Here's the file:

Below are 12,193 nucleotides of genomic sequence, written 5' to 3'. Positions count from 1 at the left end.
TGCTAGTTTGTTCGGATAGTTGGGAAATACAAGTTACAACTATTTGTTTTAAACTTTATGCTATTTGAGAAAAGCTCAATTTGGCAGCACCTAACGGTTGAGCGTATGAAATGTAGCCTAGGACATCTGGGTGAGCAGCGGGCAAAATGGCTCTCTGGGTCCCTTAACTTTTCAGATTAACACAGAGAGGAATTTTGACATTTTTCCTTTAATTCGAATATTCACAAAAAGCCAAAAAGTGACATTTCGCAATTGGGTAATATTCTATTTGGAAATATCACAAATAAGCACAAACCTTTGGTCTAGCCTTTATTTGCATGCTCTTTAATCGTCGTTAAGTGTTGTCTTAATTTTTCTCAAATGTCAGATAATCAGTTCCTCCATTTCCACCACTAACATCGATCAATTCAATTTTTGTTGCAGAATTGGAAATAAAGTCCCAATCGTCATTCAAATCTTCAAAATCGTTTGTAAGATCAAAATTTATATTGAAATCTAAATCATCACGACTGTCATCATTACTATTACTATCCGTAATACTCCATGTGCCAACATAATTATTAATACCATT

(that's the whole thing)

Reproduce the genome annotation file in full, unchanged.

Below are 12,193 nucleotides of genomic sequence, written 5' to 3'. Positions count from 1 at the left end.
TGCTAGTTTGTTCGGATAGTTGGGAAATACAAGTTACAACTATTTGTTTTAAACTTTATGCTATTTGAGAAAAGCTCAATTTGGCAGCACCTAACGGTTGAGCGTATGAAATGTAGCCTAGGACATCTGGGTGAGCAGCGGGCAAAATGGCTCTCTGGGTCCCTTAACTTTTCAGATTAACACAGAGAGGAATTTTGACATTTTTCCTTTAATTCGAATATTCACAAAAAGCCAAAAAGTGACATTTCGCAATTGGGTAATATTCTATTTGGAAATATCACAAATAAGCACAAACCTTTGGTCTAGCCTTTATTTGCATGCTCTTTAATCGTCGTTAAGTGTTGTCTTAATTTTTCTCAAATGTCAGATAATCAGTTCCTCCATTTCCACCACTAACATCGATCAATTCAATTTTTGTTGCAGAATTGGAAATAAAGTCCCAATCGTCATTCAAATCTTCAAAATCGTTTGTAAGATCAAAATTTATATTGAAATCTAAATCATCACGACTGTCATCATTACTATTACTATCCGTAATACTCCATGTGCCAACATAATTATTAATACCATT